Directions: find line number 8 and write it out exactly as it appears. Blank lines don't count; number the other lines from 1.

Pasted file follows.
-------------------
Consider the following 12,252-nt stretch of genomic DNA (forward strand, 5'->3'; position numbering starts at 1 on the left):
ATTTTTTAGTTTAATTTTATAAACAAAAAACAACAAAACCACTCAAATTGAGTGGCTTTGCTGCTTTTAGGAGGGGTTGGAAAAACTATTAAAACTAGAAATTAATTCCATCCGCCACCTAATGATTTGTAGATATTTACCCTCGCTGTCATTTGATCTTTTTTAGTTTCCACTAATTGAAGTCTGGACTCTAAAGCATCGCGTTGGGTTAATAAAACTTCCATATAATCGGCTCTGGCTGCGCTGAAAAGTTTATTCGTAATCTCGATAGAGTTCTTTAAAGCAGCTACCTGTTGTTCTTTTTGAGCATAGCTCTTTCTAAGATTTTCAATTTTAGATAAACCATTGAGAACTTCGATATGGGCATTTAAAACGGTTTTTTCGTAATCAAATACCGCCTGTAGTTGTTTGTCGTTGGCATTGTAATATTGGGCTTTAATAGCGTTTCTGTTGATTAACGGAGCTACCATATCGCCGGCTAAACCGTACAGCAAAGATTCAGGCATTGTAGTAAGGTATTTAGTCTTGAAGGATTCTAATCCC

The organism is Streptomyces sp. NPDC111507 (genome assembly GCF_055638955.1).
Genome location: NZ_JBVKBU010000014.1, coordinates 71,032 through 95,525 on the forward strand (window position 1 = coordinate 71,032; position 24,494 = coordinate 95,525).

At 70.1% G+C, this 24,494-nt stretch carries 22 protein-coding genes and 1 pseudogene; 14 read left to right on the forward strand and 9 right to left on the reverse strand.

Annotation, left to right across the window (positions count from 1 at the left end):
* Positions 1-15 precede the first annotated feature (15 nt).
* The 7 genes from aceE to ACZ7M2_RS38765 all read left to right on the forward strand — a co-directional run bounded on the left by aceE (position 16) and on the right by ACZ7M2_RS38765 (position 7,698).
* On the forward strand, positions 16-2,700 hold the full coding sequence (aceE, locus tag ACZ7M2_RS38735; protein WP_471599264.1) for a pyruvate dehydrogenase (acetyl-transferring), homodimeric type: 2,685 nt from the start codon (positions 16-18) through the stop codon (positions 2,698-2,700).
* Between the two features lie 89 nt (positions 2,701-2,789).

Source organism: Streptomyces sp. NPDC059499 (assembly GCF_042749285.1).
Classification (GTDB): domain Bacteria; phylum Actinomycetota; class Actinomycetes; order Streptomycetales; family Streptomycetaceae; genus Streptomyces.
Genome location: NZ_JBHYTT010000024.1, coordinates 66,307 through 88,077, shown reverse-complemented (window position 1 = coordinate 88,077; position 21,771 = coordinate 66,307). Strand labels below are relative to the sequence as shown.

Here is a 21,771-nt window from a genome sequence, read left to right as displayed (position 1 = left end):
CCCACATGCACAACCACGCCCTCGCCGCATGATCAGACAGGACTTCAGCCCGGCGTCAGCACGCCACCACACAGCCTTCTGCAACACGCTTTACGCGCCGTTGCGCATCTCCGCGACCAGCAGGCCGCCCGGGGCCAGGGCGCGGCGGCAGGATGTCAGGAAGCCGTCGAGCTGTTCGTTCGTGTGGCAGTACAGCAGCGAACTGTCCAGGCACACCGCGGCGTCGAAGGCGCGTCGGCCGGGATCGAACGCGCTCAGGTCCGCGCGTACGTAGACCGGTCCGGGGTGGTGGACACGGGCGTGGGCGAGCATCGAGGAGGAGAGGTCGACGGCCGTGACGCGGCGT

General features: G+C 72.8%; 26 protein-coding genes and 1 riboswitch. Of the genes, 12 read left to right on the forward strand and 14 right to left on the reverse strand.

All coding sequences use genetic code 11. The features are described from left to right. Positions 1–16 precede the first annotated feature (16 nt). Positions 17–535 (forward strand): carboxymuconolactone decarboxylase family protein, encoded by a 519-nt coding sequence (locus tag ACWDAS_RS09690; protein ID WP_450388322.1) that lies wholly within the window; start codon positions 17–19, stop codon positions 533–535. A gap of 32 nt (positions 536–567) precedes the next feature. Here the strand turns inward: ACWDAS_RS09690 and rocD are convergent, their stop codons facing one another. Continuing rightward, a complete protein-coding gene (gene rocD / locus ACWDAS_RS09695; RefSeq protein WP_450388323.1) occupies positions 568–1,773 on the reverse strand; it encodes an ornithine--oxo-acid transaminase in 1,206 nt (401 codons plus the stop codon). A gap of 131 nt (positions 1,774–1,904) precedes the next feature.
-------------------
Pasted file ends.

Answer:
* The 7 genes from aceE to ACZ7M2_RS38765 all read left to right on the forward strand — a co-directional run bounded on the left by aceE (position 16) and on the right by ACZ7M2_RS38765 (position 7,698).